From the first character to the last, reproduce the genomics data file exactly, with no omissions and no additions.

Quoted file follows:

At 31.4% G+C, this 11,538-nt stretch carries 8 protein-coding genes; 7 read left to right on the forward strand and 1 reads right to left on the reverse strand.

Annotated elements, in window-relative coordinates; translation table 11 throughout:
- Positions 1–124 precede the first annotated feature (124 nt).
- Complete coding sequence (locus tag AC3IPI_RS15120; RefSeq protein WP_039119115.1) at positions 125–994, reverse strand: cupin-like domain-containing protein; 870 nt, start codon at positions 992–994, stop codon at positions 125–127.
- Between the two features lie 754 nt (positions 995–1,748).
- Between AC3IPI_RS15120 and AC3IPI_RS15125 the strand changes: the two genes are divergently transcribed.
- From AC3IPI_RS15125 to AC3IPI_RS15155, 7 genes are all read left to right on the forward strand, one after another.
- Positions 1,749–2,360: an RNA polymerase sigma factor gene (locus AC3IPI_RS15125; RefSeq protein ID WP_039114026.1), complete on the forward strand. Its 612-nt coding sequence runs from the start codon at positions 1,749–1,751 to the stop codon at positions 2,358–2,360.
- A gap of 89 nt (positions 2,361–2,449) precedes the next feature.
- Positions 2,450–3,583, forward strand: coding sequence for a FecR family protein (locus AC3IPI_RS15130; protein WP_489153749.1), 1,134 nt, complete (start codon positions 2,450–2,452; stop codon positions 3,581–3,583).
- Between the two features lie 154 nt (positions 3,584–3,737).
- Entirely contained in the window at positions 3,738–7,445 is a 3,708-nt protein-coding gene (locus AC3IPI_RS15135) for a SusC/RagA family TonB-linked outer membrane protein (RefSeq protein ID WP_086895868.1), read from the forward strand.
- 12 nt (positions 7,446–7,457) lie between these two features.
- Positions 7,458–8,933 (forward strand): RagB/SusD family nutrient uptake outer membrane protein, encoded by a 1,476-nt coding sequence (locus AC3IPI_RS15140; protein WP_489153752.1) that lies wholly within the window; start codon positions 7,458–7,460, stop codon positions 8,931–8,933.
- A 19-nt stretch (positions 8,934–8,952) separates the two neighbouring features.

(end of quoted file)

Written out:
At 31.4% G+C, this 11,538-nt stretch carries 8 protein-coding genes; 7 read left to right on the forward strand and 1 reads right to left on the reverse strand.

Annotated elements, in window-relative coordinates; translation table 11 throughout:
- Positions 1–124 precede the first annotated feature (124 nt).
- Complete coding sequence (locus tag AC3IPI_RS15120; RefSeq protein WP_039119115.1) at positions 125–994, reverse strand: cupin-like domain-containing protein; 870 nt, start codon at positions 992–994, stop codon at positions 125–127.
- Between the two features lie 754 nt (positions 995–1,748).
- Between AC3IPI_RS15120 and AC3IPI_RS15125 the strand changes: the two genes are divergently transcribed.
- From AC3IPI_RS15125 to AC3IPI_RS15155, 7 genes are all read left to right on the forward strand, one after another.
- Positions 1,749–2,360: an RNA polymerase sigma factor gene (locus AC3IPI_RS15125; RefSeq protein ID WP_039114026.1), complete on the forward strand. Its 612-nt coding sequence runs from the start codon at positions 1,749–1,751 to the stop codon at positions 2,358–2,360.
- A gap of 89 nt (positions 2,361–2,449) precedes the next feature.
- Positions 2,450–3,583, forward strand: coding sequence for a FecR family protein (locus AC3IPI_RS15130; protein WP_489153749.1), 1,134 nt, complete (start codon positions 2,450–2,452; stop codon positions 3,581–3,583).
- Between the two features lie 154 nt (positions 3,584–3,737).
- Entirely contained in the window at positions 3,738–7,445 is a 3,708-nt protein-coding gene (locus AC3IPI_RS15135) for a SusC/RagA family TonB-linked outer membrane protein (RefSeq protein ID WP_086895868.1), read from the forward strand.
- 12 nt (positions 7,446–7,457) lie between these two features.
- Positions 7,458–8,933 (forward strand): RagB/SusD family nutrient uptake outer membrane protein, encoded by a 1,476-nt coding sequence (locus AC3IPI_RS15140; protein WP_489153752.1) that lies wholly within the window; start codon positions 7,458–7,460, stop codon positions 8,931–8,933.
- A 19-nt stretch (positions 8,934–8,952) separates the two neighbouring features.